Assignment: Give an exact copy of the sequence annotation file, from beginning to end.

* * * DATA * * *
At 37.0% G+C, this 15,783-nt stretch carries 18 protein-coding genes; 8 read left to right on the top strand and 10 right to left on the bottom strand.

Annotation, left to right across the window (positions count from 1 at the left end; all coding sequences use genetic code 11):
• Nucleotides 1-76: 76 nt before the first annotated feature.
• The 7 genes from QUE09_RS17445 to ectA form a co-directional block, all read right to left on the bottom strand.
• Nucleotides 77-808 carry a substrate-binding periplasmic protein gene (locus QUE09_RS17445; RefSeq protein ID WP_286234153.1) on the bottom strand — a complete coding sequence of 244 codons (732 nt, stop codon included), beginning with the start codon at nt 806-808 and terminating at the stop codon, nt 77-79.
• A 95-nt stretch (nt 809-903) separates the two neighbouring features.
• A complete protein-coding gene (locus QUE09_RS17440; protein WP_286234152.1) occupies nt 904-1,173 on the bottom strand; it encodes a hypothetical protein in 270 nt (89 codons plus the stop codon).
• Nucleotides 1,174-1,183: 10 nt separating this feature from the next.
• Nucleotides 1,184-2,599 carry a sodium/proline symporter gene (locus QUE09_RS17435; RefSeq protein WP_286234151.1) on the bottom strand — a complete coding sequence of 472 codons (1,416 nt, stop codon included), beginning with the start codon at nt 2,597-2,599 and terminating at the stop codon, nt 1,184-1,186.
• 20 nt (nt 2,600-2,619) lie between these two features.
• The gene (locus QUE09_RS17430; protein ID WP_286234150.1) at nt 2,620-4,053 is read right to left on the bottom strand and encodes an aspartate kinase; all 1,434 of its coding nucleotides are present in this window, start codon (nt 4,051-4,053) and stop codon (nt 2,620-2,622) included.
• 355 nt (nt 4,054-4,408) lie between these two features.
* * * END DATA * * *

At 37.0% G+C, this 15,783-nt stretch carries 18 protein-coding genes; 8 read left to right on the top strand and 10 right to left on the bottom strand.

Annotation, left to right across the window (positions count from 1 at the left end; all coding sequences use genetic code 11):
• Nucleotides 1-76: 76 nt before the first annotated feature.
• The 7 genes from QUE09_RS17445 to ectA form a co-directional block, all read right to left on the bottom strand.
• Nucleotides 77-808 carry a substrate-binding periplasmic protein gene (locus QUE09_RS17445; RefSeq protein ID WP_286234153.1) on the bottom strand — a complete coding sequence of 244 codons (732 nt, stop codon included), beginning with the start codon at nt 806-808 and terminating at the stop codon, nt 77-79.
• A 95-nt stretch (nt 809-903) separates the two neighbouring features.
• A complete protein-coding gene (locus QUE09_RS17440; protein WP_286234152.1) occupies nt 904-1,173 on the bottom strand; it encodes a hypothetical protein in 270 nt (89 codons plus the stop codon).
• Nucleotides 1,174-1,183: 10 nt separating this feature from the next.
• Nucleotides 1,184-2,599 carry a sodium/proline symporter gene (locus QUE09_RS17435; RefSeq protein WP_286234151.1) on the bottom strand — a complete coding sequence of 472 codons (1,416 nt, stop codon included), beginning with the start codon at nt 2,597-2,599 and terminating at the stop codon, nt 1,184-1,186.
• 20 nt (nt 2,600-2,619) lie between these two features.
• The gene (locus QUE09_RS17430; protein ID WP_286234150.1) at nt 2,620-4,053 is read right to left on the bottom strand and encodes an aspartate kinase; all 1,434 of its coding nucleotides are present in this window, start codon (nt 4,051-4,053) and stop codon (nt 2,620-2,622) included.
• 355 nt (nt 4,054-4,408) lie between these two features.